Nick Tate (THES, May 19) is right to point to the deplorable level of Latin literacy in our schools.
Students at German universities who do not possess basic Latin skills, but who are studying core arts subjects, such as history, philosophy or modern languages, are widely required to take an examination in Latin (the "Latinum").
In this country, by contrast, students are permitted to study, and take degrees in, these subjects without knowledge of the language which has been the common currency of European culture until the present century.
Like many of my colleagues, I have to teach aspects of that culture to students who can read no language other than English. Everyone suffers: the students are deprived of the skills and resources they need to engage intelligently with the past, and the study of the past itself becomes impoverished.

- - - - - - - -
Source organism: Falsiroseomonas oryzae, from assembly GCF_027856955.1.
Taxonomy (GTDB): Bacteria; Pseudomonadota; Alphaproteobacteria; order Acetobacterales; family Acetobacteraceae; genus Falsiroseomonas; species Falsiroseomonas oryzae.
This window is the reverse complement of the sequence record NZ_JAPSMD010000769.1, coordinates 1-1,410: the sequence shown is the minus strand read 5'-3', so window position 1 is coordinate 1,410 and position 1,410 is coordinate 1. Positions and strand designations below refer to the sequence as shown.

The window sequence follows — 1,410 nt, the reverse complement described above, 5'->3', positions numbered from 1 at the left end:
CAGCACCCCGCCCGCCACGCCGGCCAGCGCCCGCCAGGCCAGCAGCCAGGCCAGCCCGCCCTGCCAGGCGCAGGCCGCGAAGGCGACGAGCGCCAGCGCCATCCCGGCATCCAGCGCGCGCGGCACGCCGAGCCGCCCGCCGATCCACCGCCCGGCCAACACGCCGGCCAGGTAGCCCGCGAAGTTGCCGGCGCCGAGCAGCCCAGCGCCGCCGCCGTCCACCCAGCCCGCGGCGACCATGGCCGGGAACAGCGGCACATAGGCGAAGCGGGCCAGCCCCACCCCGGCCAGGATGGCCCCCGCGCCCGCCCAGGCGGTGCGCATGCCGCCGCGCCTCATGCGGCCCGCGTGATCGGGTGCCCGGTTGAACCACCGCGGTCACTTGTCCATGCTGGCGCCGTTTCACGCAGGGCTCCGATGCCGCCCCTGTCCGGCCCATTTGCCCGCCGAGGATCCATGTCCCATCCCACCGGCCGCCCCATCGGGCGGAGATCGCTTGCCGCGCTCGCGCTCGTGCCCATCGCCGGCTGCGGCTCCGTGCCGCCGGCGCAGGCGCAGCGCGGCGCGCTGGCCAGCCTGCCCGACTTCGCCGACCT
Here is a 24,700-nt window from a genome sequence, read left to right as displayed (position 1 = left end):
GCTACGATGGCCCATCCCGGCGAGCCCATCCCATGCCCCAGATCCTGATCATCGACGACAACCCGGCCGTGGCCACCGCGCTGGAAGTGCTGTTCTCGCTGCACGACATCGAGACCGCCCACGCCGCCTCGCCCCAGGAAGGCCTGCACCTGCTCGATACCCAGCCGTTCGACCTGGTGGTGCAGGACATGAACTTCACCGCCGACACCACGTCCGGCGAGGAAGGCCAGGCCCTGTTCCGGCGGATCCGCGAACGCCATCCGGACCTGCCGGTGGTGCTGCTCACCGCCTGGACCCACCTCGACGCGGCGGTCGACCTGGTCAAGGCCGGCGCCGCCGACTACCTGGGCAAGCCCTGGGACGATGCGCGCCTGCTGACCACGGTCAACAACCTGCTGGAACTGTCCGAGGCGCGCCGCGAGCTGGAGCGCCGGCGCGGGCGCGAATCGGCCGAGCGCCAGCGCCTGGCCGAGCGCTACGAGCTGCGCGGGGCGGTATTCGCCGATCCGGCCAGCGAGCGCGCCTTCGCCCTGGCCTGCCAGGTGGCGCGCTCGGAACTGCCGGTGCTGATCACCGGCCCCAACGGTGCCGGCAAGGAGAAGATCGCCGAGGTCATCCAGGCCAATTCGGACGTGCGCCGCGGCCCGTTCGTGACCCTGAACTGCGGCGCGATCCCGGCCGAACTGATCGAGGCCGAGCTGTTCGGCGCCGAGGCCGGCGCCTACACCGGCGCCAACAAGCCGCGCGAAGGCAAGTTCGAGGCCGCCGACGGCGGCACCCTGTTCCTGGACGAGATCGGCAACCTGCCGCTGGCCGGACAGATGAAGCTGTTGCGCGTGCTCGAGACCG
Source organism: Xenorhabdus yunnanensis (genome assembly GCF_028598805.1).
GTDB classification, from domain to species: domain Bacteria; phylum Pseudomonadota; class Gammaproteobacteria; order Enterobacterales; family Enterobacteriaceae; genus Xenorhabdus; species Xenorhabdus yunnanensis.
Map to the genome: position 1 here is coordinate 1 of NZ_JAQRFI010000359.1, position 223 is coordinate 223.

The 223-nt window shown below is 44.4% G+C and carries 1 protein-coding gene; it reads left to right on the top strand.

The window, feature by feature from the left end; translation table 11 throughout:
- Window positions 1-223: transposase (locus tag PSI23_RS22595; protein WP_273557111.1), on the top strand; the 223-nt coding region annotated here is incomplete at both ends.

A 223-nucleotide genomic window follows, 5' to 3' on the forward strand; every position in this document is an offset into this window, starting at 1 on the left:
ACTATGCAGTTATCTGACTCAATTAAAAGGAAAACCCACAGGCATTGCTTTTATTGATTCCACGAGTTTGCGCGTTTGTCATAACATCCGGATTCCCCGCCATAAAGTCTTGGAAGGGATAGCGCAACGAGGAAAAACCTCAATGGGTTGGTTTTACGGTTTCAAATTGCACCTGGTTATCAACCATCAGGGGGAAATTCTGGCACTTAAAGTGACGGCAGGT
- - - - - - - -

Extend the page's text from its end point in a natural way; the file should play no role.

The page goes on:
We risk degenerating to the position where we produce almost no one capable of reading, let alone editing, the textual sources of our heritage.
Basic competence in Latin should be a prerequisite of the study of European culture at university, much as competence in mathematics is required of anyone reading for a degree in one of the natural sciences.
Graduate Research Centre